Books and Arts

Nature 457, 662-663 (5 February 2009) | doi:10.1038/457662a; Published online 4 February 2009

Morals and manners in modern science

Jerome Ravetz1

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Today's research enterprise is often portrayed as impersonal and calculating, but a historical examination argues that scientists' civility to each other is what holds the venture together. Jerome Ravetz explains.

BOOK REVIEWEDThe Scientific Life: A Moral History of a Late Modern Vocation

by Steven Shapin

University of Chicago Press: 2008. 486 pp. $29

Morals and manners in modern science

NATIONAL MEDIA MUSEUM/SSPL

Did the early pioneers of industrial science rely on civility and cooperation for success?

As the embodiment of objectivity, scientific knowledge has been placed at the heart of the transition to modern society. Generations of social theorists, including Max Weber, have considered the rise of rationality to be a good thing. But Weber also wrote of his regret of society's loss of 'spirit'. Today, many scientists also harbour a sense of nostalgia for the 'little science' that prevailed before the era of the atomic bomb — science that was small-scale in personnel and resources and happily autonomous. This has been supplanted by the large-scale, capital-intensive science that serves industry and is organized in an industrial mode.

In The Scientific Life, historian Steven Shapin asks if contemporary high-tech science is a moral enterprise. Does objectivity render scientific achievement less personal than that in the humanities, and does the scientist possess any special moral virtue? Shapin threads his way through this tangled set of issues with skill, leaving only a few loose ends.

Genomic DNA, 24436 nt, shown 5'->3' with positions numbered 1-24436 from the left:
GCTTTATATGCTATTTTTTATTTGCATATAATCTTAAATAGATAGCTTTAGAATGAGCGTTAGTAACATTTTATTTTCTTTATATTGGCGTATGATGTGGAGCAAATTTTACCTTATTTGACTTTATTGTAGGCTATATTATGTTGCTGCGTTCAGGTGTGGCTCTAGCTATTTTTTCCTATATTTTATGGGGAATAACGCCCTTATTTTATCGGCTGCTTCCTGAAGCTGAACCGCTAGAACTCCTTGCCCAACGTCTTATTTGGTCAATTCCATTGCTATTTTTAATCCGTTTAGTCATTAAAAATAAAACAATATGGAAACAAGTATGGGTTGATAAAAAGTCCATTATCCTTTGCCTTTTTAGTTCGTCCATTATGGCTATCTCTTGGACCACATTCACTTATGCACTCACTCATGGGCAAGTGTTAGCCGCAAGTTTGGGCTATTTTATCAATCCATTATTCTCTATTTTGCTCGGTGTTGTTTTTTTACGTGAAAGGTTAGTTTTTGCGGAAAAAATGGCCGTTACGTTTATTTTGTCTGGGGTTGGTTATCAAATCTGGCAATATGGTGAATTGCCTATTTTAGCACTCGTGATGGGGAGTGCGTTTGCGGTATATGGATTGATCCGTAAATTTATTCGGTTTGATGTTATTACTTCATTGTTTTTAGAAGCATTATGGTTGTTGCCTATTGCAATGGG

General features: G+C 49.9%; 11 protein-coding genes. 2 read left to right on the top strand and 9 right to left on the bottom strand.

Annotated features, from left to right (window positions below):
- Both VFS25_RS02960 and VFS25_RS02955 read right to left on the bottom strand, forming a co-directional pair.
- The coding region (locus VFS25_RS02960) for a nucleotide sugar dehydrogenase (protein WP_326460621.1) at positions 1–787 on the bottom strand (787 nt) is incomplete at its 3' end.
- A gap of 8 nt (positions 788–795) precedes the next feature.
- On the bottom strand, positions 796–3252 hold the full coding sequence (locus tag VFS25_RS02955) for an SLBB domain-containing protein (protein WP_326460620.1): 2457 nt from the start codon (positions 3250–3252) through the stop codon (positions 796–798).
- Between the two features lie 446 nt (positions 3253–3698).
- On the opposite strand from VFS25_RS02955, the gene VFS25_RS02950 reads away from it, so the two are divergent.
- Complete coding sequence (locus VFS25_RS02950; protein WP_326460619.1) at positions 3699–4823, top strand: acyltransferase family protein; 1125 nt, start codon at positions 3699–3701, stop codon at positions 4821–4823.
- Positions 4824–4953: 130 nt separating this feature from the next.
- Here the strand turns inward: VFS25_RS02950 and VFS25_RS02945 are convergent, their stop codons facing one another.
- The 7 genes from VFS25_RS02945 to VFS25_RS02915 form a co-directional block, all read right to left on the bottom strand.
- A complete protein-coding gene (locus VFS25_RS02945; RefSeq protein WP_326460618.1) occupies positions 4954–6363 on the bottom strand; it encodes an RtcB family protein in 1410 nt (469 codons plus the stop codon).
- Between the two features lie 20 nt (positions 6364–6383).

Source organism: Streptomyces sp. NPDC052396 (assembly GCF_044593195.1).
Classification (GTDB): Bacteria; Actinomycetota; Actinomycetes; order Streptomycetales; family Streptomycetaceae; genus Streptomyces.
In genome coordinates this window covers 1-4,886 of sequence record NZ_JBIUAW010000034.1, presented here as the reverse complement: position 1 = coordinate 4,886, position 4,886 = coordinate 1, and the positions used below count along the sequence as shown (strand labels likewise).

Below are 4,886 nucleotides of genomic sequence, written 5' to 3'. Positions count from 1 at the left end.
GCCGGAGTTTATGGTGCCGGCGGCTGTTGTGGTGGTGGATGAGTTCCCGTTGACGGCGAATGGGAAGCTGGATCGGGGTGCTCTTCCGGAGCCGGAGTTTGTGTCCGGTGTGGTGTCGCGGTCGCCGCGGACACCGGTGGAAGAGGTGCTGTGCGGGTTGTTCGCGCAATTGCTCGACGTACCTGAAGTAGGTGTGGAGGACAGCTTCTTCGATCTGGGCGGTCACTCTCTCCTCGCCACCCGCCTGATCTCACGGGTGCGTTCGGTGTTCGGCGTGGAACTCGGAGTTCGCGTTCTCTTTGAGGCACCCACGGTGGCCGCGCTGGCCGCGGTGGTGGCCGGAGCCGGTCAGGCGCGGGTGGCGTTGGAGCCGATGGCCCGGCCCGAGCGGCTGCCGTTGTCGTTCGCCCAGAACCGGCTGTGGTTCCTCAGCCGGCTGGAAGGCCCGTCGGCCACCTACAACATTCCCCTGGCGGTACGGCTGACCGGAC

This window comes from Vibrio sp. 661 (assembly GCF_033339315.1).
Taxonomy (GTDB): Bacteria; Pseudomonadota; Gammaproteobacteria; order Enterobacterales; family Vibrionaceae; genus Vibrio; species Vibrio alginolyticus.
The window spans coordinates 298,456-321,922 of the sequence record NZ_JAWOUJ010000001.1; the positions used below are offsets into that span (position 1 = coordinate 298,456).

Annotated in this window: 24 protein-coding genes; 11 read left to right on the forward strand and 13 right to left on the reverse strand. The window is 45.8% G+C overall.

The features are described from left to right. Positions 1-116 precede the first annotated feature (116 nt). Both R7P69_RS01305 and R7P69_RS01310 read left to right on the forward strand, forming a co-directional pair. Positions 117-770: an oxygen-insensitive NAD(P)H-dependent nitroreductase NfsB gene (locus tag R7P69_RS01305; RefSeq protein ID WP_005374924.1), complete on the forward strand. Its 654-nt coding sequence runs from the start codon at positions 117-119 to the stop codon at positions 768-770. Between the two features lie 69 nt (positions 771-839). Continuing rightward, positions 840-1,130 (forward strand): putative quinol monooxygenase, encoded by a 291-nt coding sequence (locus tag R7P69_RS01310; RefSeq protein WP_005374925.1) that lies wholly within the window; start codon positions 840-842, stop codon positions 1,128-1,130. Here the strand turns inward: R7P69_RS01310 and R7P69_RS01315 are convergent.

In his 1994 book A Social History of Truth, Shapin analysed the importance of social conventions, notably civility, in the constitution of communities that are effective in the pursuit of scientific knowledge. In the seventeenth century, for example, Robert Boyle established the debates of the fledgling Royal Society as a way of securing trust in reports of experimental facts; this, Shapin argues, was the foundation of modern science. The Scientific Life moves on his theme of civility to 'late modernity' in connection with contemporary science.

In rapidly moving fields such as synthetic biology, scientists must rely heavily on each others' virtue.

Shapin targets the past generation of sociologists of science, including founding father Robert K. Merton. Merton and his followers proclaimed that academic 'pure' science was the only real sort and that those scientists who were involved in the cash nexus were morally inferior. This focus on the purity of science has never been seriously challenged. Commercial scientists are still stigmatized and academic snobbery still rules. Shapin sets out to redress that injustice, with detailed studies of the precepts and practice of both academic and industrial research in the modern world. This change of focus is important because the pockets of science that are unaffected by commerce, or by the state, are steadily shrinking. To ignore this would be to deny the realities of today's science. After this book, that cannot happen again.